A computer two square millimeters is the first step in an initiative to create chips that can bring computing anywhere, and make the Internet of Things becomes a reality.
The small microcontroller KL02, manufactured by Freescale, has been created in order to produce ingestible wireless computers, which contains a processor(efficient energy use) and RAM.
For the Internet to reach everywhere from the pills we eat until we fit shoes, computers will have to be much smaller. A new microchip two square millimeters and containing almost all the components of a computer running tiny, represents a promising start.
“The Internet of Things is the latest in services: for example, the thermostat could connect to the Internet and know when you’re coming home, but the technology in which these [services] is based is closely related to the processing and sensors,” says Kaivan Karimi, director of global strategy for Freescale microcontrollers.
For the connected sensors to spread around the world around us, these technologies must reduce its size, power consumption and price, said Karimi. Freescale bet that one of the best ways is to integrate, on a single chip, components such as processors, memory, sensors, radios and antennas typically placed along a circuit board.
Freescale will begin offering the KL02, and some slightly larger microcontroller with Zigbee or Bluetooth wireless transceiver embedded later this year. Wireless connectivity is added by addition of the inside of a radio chip to current designs. The company is also working to perfect the chip packaging technology and other components that allow the creation of many more computers to millimeter scale.
“All these things need to come together and integrate heterogeneous but we have to figure out how these components can coexist without degrading its performance,” says Karimi.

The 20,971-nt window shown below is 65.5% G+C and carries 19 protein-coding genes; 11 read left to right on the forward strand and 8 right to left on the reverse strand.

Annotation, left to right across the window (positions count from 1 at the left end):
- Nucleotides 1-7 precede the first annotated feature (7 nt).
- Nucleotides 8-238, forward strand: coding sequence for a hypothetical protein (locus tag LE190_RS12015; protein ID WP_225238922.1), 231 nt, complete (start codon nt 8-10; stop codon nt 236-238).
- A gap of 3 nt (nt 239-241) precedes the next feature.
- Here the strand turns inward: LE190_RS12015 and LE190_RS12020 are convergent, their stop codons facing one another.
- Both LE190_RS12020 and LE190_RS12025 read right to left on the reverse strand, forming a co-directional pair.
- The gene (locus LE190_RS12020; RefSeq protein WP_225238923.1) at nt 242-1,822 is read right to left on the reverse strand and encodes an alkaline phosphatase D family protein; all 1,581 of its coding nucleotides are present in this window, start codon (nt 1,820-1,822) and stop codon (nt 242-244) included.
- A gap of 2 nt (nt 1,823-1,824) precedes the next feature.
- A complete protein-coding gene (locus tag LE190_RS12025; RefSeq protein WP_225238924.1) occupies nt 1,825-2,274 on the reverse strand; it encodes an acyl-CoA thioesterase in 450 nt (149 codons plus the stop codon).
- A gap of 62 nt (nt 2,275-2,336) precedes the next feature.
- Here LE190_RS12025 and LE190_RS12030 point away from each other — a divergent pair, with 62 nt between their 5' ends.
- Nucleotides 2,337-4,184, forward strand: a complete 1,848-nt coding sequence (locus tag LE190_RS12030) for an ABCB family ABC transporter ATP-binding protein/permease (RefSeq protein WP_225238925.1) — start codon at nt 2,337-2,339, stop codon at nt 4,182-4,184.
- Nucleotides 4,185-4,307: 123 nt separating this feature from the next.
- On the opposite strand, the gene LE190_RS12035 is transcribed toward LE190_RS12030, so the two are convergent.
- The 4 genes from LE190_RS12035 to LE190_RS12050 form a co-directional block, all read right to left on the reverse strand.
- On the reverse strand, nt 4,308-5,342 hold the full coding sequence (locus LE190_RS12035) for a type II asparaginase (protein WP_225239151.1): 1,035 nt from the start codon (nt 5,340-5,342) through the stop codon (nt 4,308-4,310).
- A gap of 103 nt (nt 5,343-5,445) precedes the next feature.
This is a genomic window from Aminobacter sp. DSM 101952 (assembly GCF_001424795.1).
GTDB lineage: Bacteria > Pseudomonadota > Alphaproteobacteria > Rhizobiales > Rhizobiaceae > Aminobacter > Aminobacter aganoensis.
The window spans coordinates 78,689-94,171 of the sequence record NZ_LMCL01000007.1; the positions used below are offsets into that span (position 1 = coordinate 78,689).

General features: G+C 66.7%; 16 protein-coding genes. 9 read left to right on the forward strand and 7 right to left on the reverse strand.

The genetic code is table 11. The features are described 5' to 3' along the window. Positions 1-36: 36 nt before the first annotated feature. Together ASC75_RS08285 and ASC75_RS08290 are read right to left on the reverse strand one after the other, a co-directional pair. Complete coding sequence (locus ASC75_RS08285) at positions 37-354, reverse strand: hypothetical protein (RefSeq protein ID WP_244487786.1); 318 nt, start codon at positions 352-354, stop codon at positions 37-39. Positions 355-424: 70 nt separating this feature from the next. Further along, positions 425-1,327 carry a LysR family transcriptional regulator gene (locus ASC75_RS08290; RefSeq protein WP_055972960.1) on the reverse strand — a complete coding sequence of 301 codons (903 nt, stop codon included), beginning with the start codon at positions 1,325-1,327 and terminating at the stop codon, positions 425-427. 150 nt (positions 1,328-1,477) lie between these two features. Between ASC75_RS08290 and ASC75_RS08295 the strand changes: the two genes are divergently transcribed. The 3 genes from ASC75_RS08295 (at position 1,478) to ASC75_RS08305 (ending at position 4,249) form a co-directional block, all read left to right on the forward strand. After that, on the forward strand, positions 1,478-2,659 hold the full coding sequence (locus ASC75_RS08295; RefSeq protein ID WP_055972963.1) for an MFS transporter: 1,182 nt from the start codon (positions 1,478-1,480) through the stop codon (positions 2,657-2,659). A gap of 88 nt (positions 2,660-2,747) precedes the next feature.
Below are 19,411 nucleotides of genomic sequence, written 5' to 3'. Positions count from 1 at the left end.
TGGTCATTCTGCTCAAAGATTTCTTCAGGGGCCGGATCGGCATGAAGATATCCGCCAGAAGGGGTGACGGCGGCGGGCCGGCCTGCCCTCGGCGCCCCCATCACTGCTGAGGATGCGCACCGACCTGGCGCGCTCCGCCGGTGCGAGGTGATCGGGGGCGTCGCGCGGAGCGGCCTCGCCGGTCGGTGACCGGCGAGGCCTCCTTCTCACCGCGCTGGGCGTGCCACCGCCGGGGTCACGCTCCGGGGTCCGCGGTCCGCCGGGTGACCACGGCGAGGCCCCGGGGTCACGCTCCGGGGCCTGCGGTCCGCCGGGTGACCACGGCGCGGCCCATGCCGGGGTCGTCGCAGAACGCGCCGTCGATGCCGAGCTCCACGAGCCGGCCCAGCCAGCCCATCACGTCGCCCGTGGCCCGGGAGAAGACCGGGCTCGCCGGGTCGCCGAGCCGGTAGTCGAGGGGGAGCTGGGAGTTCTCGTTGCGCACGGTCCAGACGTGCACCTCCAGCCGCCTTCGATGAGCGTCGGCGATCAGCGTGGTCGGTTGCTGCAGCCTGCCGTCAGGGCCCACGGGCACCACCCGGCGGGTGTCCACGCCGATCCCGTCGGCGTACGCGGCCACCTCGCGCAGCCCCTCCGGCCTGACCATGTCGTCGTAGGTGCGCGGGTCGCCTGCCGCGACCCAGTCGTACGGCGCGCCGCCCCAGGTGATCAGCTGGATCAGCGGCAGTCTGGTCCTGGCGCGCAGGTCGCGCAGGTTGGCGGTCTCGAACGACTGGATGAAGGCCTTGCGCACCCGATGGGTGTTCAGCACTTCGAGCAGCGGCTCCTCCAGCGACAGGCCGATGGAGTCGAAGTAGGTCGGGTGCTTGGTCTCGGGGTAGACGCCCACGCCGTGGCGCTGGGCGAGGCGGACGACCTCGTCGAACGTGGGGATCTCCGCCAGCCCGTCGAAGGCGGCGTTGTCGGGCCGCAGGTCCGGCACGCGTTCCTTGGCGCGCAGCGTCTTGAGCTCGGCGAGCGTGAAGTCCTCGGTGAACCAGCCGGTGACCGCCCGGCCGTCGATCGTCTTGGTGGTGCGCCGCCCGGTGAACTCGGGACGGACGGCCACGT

He added that the attach sensors and other components creates difficulties because each produce their own type of electronic noise that can interfere with the operation of other components. It is an area of engineering chips that has suddenly become more important than processing power. “It’s a matter of packaging, there is a problem with Moore’s law, and the final version requires different types of miniaturized packaging technology than those we have used in the past,” says Karimi.
One of the challenges in chip design is compact flash memory, the one used in smart phones, creates interference with radio chips. In those chips small enough to avoid the problem, Freescale engineers have designed tiny Faraday cages around memory to turn this electronic noise.
Freescale betting that a technology known as redistributive chip packaging (RCP, for its acronym in English), largely developed by the company, will be overcome similar problems. It has been used for some years in defense systems requiring very compact electronics and able to withstand extreme heat and pressure. “There is a technology futurist, because parts of it have already been present in very specific applications,” said Karimi. “Create package with a small footprint area, and in the future this technology will migrate to [use of] consumer, industrial and automotive.”
However, remember that packaging Dutta alone can not solve all the problems related to the creation of tiny computers multifunctional, and claims that he will necessary to work on the components they are by packaging together. We have to pay close attention to all the system components, ie, sensors, computing, wireless communications, data storage and energy conversion, and power consumption is one of the more specific difficulties. As the length [of a miniature computer] is reduced, the volume decreases cubic form, ie battery capacity drops rapidly. This is a problem that is facing Dutta in sensor design project within only equipped with one cubic millimeter in size.
Karimi agrees with that batteries are a problem, and notes that Freescale is working with several partners in development of energy harvesting components (from the heat, radio waves or light) that could provide power for very small devices size.
Freescale is the only chip company sees profit potential in supplying chips for a new wave of sensors and other small computers that send data to the Internet. The chip company KL02 is based on a design by ARM announced last year as the most energy efficient microprocessor world, which other companies are also getting licenses. However, Karimi indicates that RCP packaging technology, crucial for the ambitions of Freescale, is protected by patents.
Written by Tom Simonite